GenAI SpringAI

Spring AI Image generation example

Spring AI’s 0.8.0-SNAPSHOT release includes support for Image Generation using Dall-E 2/3 or Stability. This was added on January 24th and has not yet been documented but a video by Craig Walls describes how to use the new functionality.

I thought that an interesting example to try would be to combine ChatGPT with Dall-E. This way I can take a restricted range of parameters for an image (ie mood, animal, activity) and ask ChatGPT to expand this into a detailed prompt, which I can then use to generate an image. The idea here is to take user input for the prompt but to restrict what they can specify, maybe through some dropdowns. Another way of doung this would be to use ChatGPT to check freeform user input, but this seems to be simpler.

The example was pretty easy to put together. I used the class to communicate with chatGPT followed by the class to generate the image using Dall-E 3. A simple Controller took some GET parameters and placed them into a prompt template:

I want to generate amusing images.
These images should feature an animal. The animal chosen is {animal}.
The animal in question should be {activity}.
The picture should make the user feel {mood}.

This template prompt could be changed to further restrict or specify the sort of image being produced through prompt engineering.

There’s a fair amount of Spring magic tying things together – in particular a @Configuration class that sets up the OpenAIImageClient, since auto-configuration is not yet available. The Controller method is as follows:

public String restrictedImageGeneration(
@RequestParam(name = "animal") String animal,
@RequestParam(name = "activity") String activity,
@RequestParam(name = "mood") String mood) {

    PromptTemplate promptTemplate = new PromptTemplate(imagePrompt);
    Message message = promptTemplate.createMessage(Map.of("animal", animal, "activity", activity, "mood", mood));

    Prompt prompt = new Prompt(List.of(message));;
    ChatResponse response =;
    String generatedImagePrompt = response.getResult().toString();"AI responded: generatedImagePrompt);
    ImageOptions imageOptions = ImageOptionsBuilder.builder().withModel("dall-e-3")

    ImagePrompt imagePrompt = new ImagePrompt(generatedImagePrompt, imageOptions);
    ImageResponse imageResponse =;
    String imageUrl = imageResponse.getResult().getOutput().getUrl();
    return "redirect:"+imageUrl;


This is not a particularly sophisticated piece of code, but it does show how simple it is to get SpringAI examples working.

I submitted a request for a picture of an aligator rollerblading, and set the mood as “joyful”. ChatGPT then generated a detailed prompt:

The image features a cheerful green gator. He’s wearing a pair of shiny, multicolored rollerblades that sparkle as they catch the light. His eyes are wide with excitement, and his mouth is stretched in a wide, friendly grin, revealing his white teeth. He’s standing in a beautiful park with green trees and flowers in the background, and there’s a clear blue sky overhead. He’s waving at the viewer as if inviting them to join him in his rollerblading adventure, adding to the joyful and playful vibe of the image.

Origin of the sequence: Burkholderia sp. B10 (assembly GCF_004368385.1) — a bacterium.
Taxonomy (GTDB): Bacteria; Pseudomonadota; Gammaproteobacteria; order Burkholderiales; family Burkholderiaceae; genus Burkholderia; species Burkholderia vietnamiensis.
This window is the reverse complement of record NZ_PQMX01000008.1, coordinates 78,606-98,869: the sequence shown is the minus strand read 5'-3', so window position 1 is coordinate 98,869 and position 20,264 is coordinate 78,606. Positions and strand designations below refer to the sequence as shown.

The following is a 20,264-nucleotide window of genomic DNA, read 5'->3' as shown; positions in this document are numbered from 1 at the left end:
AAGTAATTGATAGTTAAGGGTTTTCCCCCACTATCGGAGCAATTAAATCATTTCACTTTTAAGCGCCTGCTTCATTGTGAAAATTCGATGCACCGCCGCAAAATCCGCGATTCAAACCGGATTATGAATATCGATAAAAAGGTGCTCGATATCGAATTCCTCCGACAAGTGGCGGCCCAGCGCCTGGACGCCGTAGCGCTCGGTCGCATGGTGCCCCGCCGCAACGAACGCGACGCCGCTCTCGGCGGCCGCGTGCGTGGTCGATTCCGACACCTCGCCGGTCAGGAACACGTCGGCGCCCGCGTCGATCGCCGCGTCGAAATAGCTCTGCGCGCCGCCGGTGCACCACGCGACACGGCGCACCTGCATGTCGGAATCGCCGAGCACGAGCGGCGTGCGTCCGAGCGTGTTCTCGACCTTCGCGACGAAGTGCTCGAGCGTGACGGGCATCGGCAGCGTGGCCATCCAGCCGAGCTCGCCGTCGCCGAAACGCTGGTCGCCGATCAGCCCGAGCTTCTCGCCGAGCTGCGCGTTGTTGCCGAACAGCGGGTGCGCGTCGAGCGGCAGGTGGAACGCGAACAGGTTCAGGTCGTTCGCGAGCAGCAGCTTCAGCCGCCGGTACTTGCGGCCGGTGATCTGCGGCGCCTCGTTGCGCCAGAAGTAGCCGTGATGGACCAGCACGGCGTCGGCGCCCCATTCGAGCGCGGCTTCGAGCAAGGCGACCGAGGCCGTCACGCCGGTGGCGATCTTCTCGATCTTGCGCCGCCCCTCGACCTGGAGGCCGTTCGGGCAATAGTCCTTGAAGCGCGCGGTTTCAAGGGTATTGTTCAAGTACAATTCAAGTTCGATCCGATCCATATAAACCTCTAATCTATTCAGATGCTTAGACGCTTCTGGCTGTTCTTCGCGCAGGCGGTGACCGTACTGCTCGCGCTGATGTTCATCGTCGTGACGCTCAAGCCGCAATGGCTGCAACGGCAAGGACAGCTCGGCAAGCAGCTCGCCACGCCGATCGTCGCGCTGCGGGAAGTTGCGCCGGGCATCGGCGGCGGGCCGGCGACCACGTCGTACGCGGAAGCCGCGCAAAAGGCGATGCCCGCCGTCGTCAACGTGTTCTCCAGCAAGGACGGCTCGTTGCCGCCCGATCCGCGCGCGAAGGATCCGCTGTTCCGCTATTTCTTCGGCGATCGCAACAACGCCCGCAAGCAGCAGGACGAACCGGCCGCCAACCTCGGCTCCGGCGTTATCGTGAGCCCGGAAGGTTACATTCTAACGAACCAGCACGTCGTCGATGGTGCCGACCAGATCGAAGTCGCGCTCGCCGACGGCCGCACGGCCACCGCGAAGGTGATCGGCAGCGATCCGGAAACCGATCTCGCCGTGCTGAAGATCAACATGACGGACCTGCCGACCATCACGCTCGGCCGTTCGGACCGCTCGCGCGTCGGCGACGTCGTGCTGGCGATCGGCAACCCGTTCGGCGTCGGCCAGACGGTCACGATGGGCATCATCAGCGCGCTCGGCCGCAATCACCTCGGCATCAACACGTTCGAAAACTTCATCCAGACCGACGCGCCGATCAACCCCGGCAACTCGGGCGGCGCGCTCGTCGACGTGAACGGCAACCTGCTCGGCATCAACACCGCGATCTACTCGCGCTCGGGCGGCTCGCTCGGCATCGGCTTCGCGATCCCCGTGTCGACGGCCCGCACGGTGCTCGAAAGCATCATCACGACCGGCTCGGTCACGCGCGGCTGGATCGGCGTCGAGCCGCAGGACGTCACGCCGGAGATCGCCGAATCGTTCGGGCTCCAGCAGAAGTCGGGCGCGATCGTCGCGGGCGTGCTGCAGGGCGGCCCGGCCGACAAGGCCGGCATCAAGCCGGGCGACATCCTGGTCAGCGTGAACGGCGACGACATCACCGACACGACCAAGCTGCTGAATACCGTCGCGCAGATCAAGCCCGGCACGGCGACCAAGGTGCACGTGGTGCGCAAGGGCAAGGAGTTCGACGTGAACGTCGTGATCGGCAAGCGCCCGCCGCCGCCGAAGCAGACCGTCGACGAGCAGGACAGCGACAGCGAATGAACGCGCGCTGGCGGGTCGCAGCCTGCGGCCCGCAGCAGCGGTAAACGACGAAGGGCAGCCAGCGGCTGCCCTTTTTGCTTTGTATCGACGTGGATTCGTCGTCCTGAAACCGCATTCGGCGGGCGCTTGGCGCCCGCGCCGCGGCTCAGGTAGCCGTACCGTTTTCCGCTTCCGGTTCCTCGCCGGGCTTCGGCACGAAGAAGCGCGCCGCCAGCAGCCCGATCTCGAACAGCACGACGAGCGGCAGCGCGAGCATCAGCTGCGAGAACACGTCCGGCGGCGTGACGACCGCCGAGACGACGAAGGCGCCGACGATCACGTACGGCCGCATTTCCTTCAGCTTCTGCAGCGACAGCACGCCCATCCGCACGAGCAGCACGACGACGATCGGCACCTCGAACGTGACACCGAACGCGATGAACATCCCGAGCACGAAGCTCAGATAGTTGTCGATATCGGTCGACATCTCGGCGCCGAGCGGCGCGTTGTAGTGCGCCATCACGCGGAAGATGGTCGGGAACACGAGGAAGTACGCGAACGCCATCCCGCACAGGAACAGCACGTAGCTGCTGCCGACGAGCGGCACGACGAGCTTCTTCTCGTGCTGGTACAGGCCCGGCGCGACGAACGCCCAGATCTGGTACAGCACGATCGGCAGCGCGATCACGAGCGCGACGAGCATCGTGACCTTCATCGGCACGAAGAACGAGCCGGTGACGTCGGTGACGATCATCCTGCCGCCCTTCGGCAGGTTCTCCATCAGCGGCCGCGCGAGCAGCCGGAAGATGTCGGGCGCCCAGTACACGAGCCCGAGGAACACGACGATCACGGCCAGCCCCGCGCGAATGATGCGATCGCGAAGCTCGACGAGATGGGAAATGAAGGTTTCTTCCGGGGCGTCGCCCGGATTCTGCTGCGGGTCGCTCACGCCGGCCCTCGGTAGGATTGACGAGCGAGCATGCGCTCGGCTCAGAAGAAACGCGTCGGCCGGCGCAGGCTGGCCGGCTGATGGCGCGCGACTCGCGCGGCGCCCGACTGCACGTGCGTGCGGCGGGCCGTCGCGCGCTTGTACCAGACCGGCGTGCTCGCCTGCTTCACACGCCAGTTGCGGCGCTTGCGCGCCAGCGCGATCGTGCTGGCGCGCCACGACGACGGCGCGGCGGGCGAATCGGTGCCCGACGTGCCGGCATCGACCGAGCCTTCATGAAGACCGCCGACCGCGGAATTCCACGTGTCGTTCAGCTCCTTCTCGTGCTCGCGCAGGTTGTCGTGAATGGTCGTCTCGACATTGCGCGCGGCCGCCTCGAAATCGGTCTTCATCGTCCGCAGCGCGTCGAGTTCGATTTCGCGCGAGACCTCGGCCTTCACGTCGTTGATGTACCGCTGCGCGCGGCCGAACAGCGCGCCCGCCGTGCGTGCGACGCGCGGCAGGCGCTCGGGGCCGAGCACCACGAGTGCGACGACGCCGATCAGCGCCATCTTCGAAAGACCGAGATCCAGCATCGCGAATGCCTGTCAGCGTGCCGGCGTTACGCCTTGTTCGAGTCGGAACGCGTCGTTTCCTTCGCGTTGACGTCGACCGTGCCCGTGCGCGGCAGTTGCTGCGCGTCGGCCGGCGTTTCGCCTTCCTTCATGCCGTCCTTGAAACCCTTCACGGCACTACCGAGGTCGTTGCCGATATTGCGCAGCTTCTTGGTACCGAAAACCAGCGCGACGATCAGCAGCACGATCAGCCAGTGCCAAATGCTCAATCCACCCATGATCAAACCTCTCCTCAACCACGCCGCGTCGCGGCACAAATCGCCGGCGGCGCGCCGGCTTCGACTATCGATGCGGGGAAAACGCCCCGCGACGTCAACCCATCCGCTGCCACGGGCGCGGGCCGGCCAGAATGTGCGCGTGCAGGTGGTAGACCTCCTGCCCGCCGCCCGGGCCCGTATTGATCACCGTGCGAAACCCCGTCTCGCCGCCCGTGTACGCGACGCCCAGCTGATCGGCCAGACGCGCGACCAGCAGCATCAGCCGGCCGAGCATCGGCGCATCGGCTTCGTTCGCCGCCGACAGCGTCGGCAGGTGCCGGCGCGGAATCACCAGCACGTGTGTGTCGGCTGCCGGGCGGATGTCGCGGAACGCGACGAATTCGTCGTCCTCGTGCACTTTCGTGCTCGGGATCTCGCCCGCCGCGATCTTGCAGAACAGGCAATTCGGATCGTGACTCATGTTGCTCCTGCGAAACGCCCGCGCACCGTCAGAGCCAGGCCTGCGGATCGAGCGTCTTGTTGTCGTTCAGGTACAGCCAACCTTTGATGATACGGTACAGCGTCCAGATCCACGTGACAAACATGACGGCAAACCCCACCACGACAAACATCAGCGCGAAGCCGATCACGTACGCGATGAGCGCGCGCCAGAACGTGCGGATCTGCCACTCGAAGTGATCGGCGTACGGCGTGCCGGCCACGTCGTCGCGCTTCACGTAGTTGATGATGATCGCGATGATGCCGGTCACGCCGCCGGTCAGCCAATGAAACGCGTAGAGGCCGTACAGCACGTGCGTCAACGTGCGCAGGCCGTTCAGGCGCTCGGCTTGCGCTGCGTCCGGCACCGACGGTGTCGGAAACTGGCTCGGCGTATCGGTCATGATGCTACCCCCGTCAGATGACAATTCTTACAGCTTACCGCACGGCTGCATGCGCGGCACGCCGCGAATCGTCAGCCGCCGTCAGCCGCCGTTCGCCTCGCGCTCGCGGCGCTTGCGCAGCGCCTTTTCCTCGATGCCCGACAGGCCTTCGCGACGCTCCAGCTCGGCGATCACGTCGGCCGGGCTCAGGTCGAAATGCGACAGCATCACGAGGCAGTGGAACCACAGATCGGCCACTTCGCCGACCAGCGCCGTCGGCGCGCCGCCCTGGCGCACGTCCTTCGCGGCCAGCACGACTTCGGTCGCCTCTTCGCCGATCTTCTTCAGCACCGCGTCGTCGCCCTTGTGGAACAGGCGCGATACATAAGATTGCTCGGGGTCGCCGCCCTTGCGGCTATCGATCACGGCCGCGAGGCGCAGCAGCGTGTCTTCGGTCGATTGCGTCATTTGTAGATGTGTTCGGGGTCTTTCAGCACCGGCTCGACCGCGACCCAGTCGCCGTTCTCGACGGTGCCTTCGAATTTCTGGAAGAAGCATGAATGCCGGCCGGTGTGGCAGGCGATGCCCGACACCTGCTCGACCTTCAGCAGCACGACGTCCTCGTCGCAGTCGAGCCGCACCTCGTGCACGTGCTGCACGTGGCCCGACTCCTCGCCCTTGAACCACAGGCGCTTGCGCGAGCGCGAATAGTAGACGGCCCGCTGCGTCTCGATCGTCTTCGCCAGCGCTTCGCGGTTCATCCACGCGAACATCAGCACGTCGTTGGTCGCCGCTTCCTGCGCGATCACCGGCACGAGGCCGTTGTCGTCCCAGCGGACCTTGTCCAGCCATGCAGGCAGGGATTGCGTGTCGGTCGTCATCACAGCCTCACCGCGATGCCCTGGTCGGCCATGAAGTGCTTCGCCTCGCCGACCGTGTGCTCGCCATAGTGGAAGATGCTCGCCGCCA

And then the browser was redirected to the image:

GenAI SpringAI

Retrieval-augmented generation using SpringAI

On Tuesday, after a long day working in Leeds, I came home and decided to play with SpringAI, trying to see if I could set up a retrieval-augmented generation example. It took me just over an hour to get something running.

The documentation for SpringAI feels a little shinier and more solid than that for LangChain4j. Both projects have similar aims, providing abstractions for working with common AI tools and both are explicitly inspired by the LangChain project.

As with LangChain4j, there were issues caused by rapid changes in the project’s APIs. I started work with an example built against OpenAI Azure. It was simple enough to switch this to working against OpenAI, requiring just a change in Spring dependencies and a few properties – Spring magic did the rest. The main problem was updating the code from 0.2.0-SNAPSHOT to 0.8.0-SNAPSHOT (I’d not realised how old the example I’d started with was).

The actual code itself is, once again very simple. When the application receives a query, it uses the SpringAI class to load a document – in this case one about bikes from the original project – and divides it into chunks. Each of these chunks are run through a, which produces a vector describing that chunk, and these are placed in a Once I’d found the updated classes, the APIs were all very straightforward to work with.

An incoming query is then compared against the document database to find likely matches – these are then compiled into a SystemQuery template, which contains a natural-language prompt explaining the LLMs role in this application (You’re assisting with questions about products in a bicycle catalog). The SystemQuery is sent by the application alongside the specific UserQuery, which contains the user’s submitted question.